Maya Culture --
Traditional Storyteller's Tales,
Maya Village Life Now; Sounds, phrases, numbers

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These animal stories are from Tales and Legends of the Q'anjob'al Maya (Yax:Te' Press, copyright 1995; reprinted here with permission). This collection is 41 tales, fables, myths and legends of the Q'anjob'al-speaking people of the Cuchumat'n Mountains of Guatemala. There are animal stories, strange encounters with Lords of the Hill, tales of deceit and wonder, and origin legends.

There may be as many as 10,000 Q'anjob'al Maya, descendants of those who built the greatest ancient civilization of Central America, scattered throughout the United States and Canada, especially in Southern California and Florida, refugees from the terror in Guatemala.

Fernando Peñalosa, who is a principal figure in Yax:Te' Press says:

"I collected these tales from my friend don Pedro Miguel Say, a Q'anjob'al Maya from Guatemala, who presently resides in Los Angeles. You might say he's an elder, although we are the same age, 70. Young people simply do not know the stories, or at least are not able to tell them. I translated the tales from Q'anjob'al Maya into Spanish and English.

A trilingual edition of the tales was first published by the Mayan self-help organization IXIM in Los Angeles, but this volume has long been out of print. I am now planning to get out a bilingual (Q'anjob'al-Spanish) edition for distribution primarily in Guatemala and in the refugee camps in Mexico, and have several other such collections in the works. "

Sr. Peñalosa may be able to provide some other traditional Mayan tales, which I'll include here, though much of his effort is devoted to translating Mayan literature into Spanish, rather than English, since that's most useful to the large Mayan population of Mexico and Meso-American countries. A catalog of Mayan publications is available from:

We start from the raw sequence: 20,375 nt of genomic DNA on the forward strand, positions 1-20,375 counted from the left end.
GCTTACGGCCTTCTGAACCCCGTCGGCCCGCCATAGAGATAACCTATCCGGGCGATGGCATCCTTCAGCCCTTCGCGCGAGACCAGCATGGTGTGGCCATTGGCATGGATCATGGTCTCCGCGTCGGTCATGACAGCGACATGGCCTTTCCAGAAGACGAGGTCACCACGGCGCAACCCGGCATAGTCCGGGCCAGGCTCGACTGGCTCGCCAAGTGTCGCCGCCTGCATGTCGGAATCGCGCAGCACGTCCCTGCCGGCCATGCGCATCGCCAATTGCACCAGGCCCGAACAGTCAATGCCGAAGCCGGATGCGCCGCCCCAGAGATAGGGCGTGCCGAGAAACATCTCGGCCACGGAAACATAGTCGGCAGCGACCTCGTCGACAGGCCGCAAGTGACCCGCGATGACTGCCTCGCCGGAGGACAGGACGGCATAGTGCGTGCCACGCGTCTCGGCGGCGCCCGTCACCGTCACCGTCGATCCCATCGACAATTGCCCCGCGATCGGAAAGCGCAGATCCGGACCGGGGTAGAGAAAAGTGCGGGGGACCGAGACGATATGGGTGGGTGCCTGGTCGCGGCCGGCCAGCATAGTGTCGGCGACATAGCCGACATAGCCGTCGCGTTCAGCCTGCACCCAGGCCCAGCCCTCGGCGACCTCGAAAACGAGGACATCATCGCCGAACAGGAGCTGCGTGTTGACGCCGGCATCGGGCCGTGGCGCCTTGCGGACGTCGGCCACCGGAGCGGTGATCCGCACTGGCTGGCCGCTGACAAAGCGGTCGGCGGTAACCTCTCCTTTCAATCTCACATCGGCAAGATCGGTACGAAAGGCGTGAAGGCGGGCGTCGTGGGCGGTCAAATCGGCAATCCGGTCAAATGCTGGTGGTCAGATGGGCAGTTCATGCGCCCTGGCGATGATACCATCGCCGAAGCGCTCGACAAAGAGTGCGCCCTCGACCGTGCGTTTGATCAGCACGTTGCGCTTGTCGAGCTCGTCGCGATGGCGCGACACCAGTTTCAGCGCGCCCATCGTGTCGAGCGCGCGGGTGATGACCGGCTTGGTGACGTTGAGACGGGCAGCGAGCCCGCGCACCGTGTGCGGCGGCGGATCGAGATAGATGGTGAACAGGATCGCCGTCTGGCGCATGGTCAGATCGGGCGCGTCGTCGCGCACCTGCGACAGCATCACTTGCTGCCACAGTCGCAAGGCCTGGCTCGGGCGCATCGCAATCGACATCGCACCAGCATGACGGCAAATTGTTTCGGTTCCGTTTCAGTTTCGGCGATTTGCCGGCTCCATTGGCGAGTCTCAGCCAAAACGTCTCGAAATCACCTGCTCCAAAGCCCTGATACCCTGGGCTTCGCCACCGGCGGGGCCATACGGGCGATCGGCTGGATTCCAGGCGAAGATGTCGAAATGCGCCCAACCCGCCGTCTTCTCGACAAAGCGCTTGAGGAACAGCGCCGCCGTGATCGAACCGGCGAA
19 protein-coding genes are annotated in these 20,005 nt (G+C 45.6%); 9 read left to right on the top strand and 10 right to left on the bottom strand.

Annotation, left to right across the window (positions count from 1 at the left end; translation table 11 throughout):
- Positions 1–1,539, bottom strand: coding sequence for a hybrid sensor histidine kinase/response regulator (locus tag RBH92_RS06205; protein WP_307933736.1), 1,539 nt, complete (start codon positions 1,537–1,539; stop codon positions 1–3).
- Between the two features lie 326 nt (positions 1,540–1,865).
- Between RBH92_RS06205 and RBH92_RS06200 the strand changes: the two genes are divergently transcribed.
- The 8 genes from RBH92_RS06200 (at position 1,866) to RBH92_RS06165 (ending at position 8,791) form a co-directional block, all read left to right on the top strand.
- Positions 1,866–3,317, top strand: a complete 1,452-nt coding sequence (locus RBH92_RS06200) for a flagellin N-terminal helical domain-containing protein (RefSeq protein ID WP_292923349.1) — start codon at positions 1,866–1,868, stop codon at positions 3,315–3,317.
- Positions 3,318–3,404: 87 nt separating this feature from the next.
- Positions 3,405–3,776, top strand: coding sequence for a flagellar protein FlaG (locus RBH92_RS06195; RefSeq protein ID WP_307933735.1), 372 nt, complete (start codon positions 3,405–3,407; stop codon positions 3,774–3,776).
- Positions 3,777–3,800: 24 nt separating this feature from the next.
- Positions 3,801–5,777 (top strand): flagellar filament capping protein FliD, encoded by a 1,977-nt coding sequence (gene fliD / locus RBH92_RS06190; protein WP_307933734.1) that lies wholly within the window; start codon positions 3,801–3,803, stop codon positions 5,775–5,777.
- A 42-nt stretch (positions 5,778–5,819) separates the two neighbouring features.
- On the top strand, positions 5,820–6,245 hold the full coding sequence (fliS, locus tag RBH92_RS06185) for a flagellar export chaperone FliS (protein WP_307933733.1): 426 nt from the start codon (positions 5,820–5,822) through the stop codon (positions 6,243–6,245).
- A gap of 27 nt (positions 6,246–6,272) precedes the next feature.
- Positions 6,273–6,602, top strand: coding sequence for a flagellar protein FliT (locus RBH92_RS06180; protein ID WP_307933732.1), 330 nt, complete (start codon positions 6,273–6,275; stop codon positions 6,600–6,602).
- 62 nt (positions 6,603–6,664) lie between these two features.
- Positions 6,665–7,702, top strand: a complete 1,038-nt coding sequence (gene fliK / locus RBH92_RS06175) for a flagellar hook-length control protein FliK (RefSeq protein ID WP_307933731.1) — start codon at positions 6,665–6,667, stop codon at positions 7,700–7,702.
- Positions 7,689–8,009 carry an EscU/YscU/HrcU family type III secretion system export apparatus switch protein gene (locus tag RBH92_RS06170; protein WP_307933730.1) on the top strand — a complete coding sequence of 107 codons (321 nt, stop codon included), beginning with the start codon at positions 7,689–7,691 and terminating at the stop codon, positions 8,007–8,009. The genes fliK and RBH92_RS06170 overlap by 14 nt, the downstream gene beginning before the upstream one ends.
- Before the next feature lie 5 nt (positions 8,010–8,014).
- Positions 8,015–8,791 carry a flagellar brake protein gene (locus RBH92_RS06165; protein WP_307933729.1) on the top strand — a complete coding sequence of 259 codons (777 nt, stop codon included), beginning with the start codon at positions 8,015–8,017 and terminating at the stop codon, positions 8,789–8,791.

Fernando Peñalosa
Yax Te' Press
3520 Coolheights Drive
Rancho Palos Verdes, CA 90275-6231
Phone (310) 377-7603; Fax (310) 377-8763

Sr. Peñalosa would like to hear from (by email or more conventional means) people interested in these writings, or in oral or written Mayan literature generally:

A Mayan Life: A Birth in the Village--By Gaspar Pedro Gonzalez, a Mayan writer who is an official of the Ministry of Culture in Guatemala. This excerpt is part of chapter 1 of the first novel ever by a Mayan writer, telling the story of life in a remote Mayan village in the Guatemalan highlands as experienced by mayans who live there. Translated by Fernando Penalosa and Janet Sawyer, copyright 1995, Yax:Te' Press

Information below--a simple pronunciation guide, numbers, and calendrics will add enjoyment to the Mayan stories. The web (and my books) on pronunciation and calendrics use a different Mayan language (Yucatec, from Mexico's Yucatán). At the beginning of the Mayan Life book, there is atmospheric writing about 13 Ajaw. This is the cyclic calender day-name Ahau in some sources here.

  • The Maya CalendarMaya calendar tables, names of days and months

  • Maya Calendar--Canadian Museum of Civilization explains this complex subject (Mayan calendrics).

  • Maya Astronomy--Archaeoastronomer shows how ancient Maya related astronomical observations--sun, moon, stars, galaxies--to time, religion and politics.

  • Ancient Guatemala--Mayans in Guatemala, brief text and pix, and a link to the author's Guatemala Today page.

  • About Pop Wuj (Popul Vuh), the most important record of traditional pre-conquest Mayan wisdom, "Secret book" written in the 16th century, after Dieago de la Landa had burnt all Mayan books but the 4 Codices that survive in European museums. (Not done yet)

Tables of Pronunciations, Phrases, Numbers

  • Yucatec Mayan, pronunciation guide, everyday phrases

    • Maya language
      --My table (above) gives contemporary pronunciation and vocabulary, this Canadian Museum of Civilization page explains the glyphics of archaeologists working with the ancient languages.

  • Number Glyphs and words for base-20 numbers 1-20

    • Maya numbers--My table (above) gives their names and glyphs; this Canadian Museum of Civilization page explains a bit more about the base-20 number system.


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ART CREDIT: The Jaguar Dancer is an inlay or mosaic of jade, turquoise and other colored stones found at the ancient Palenque city site (see Maya site map page). It was traced by an anthropologist, then used as one of a set of Maya designs in black-and-white prepared by Doug Bradway, Anwesasne Notes layout editor from 1972-77. Like the others, I traced it in FreeHand and colored it (with no reference to the reality of what kinds of stones were used where) then converted the vector to a raster file for these pages.

Page prepared by Paula Giese. Text and graphics copyright 1995, 1996. Mayan Tales copyright Yax:Te' Press, 1995. Novel copyright Yax:Te' Press, 1995.

Last updated: Tuesday, August 06, 1996 - 2:05:43 AM